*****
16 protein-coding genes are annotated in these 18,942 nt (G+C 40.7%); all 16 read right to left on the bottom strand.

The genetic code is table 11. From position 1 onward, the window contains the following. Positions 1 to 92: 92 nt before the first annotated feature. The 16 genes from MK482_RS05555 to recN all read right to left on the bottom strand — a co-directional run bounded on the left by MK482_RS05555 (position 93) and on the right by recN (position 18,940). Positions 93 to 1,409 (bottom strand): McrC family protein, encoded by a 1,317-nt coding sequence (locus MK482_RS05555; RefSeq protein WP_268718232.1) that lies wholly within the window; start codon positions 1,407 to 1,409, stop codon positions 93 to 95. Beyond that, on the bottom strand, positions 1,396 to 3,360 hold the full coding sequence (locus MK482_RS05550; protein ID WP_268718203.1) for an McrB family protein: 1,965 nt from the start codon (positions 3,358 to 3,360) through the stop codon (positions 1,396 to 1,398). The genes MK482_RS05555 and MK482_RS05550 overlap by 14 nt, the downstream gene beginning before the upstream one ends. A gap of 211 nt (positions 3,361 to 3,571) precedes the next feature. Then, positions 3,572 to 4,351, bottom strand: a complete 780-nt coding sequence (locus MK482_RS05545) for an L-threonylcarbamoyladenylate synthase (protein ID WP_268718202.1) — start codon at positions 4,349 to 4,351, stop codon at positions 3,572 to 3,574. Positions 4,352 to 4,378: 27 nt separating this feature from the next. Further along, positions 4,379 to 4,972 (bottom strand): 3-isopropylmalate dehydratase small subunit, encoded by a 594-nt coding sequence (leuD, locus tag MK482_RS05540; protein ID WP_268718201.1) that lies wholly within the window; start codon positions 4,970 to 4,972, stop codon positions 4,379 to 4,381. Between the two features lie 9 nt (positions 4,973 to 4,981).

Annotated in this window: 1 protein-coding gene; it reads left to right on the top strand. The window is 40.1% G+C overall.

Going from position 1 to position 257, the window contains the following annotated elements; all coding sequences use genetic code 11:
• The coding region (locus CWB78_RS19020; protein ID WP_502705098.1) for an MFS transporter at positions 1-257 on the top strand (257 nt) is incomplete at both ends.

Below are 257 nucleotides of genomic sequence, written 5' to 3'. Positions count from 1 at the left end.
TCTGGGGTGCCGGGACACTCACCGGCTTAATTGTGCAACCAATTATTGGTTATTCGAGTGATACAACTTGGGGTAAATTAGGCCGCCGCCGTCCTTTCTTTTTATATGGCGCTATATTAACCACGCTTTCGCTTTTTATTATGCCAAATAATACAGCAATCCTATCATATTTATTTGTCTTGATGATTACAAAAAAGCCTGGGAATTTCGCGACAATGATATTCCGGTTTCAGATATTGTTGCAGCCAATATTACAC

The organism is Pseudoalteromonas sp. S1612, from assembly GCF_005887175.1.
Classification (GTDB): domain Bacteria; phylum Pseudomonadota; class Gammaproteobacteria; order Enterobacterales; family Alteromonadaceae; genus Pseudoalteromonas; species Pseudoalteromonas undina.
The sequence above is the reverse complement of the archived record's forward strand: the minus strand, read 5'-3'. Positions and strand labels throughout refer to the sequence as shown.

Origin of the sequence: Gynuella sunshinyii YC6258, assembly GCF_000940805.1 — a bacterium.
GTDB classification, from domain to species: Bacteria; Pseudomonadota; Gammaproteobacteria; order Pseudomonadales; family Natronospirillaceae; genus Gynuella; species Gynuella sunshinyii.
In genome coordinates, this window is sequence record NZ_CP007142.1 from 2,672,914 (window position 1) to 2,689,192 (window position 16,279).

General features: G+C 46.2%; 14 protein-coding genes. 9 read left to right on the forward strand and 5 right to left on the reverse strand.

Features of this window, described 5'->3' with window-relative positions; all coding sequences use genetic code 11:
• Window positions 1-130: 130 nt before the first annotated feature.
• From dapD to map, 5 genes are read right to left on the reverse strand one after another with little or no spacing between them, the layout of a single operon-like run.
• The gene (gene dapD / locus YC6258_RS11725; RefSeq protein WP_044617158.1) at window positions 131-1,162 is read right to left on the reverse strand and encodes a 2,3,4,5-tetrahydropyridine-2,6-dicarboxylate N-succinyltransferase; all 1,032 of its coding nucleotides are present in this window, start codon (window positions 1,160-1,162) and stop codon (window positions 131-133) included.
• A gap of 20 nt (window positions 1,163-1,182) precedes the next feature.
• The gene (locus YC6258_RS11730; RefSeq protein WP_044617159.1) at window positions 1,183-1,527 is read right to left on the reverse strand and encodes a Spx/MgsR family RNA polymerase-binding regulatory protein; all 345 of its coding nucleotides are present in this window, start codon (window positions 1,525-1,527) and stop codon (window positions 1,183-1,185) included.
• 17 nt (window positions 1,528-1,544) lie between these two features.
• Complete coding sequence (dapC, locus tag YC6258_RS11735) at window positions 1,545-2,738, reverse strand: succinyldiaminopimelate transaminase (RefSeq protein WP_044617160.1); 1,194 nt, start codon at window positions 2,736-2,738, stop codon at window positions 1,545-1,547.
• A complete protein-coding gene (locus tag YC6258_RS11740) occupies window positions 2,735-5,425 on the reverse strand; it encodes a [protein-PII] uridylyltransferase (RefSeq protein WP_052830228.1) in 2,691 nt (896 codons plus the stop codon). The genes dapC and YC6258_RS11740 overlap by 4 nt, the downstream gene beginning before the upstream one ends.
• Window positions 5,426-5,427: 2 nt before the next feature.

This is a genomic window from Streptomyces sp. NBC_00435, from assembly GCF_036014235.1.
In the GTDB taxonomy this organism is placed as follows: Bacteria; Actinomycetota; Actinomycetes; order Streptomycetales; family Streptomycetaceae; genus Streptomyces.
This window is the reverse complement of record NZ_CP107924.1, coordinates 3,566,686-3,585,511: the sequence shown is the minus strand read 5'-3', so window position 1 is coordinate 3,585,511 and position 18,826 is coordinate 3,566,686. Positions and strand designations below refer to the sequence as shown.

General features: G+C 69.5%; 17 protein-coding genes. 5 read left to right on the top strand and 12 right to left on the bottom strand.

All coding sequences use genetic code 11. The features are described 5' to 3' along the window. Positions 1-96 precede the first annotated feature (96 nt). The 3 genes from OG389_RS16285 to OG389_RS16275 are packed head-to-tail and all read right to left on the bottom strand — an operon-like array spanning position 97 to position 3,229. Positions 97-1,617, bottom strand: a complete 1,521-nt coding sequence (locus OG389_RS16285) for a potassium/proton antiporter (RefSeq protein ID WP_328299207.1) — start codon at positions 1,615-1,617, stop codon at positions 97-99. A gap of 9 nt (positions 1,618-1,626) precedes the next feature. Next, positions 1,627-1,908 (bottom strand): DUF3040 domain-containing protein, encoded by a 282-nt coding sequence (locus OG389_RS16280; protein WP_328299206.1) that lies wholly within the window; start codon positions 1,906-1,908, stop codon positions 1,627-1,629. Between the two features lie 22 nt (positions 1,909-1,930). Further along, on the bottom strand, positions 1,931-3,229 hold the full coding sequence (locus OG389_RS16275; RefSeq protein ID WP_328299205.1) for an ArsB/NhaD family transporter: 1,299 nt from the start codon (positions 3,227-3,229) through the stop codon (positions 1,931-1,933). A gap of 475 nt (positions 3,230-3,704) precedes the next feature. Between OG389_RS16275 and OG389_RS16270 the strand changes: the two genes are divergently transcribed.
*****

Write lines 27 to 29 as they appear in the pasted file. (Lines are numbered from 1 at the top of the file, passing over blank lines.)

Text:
This window is the reverse complement of record NZ_CP107924.1, coordinates 3,566,686-3,585,511: the sequence shown is the minus strand read 5'-3', so window position 1 is coordinate 3,585,511 and position 18,826 is coordinate 3,566,686. Positions and strand designations below refer to the sequence as shown.

General features: G+C 69.5%; 17 protein-coding genes. 5 read left to right on the top strand and 12 right to left on the bottom strand.

All coding sequences use genetic code 11. The features are described 5' to 3' along the window. Positions 1-96 precede the first annotated feature (96 nt). The 3 genes from OG389_RS16285 to OG389_RS16275 are packed head-to-tail and all read right to left on the bottom strand — an operon-like array spanning position 97 to position 3,229. Positions 97-1,617, bottom strand: a complete 1,521-nt coding sequence (locus OG389_RS16285) for a potassium/proton antiporter (RefSeq protein ID WP_328299207.1) — start codon at positions 1,615-1,617, stop codon at positions 97-99. A gap of 9 nt (positions 1,618-1,626) precedes the next feature. Next, positions 1,627-1,908 (bottom strand): DUF3040 domain-containing protein, encoded by a 282-nt coding sequence (locus OG389_RS16280; protein WP_328299206.1) that lies wholly within the window; start codon positions 1,906-1,908, stop codon positions 1,627-1,629. Between the two features lie 22 nt (positions 1,909-1,930). Further along, on the bottom strand, positions 1,931-3,229 hold the full coding sequence (locus OG389_RS16275; RefSeq protein ID WP_328299205.1) for an ArsB/NhaD family transporter: 1,299 nt from the start codon (positions 3,227-3,229) through the stop codon (positions 1,931-1,933). A gap of 475 nt (positions 3,230-3,704) precedes the next feature. Between OG389_RS16275 and OG389_RS16270 the strand changes: the two genes are divergently transcribed.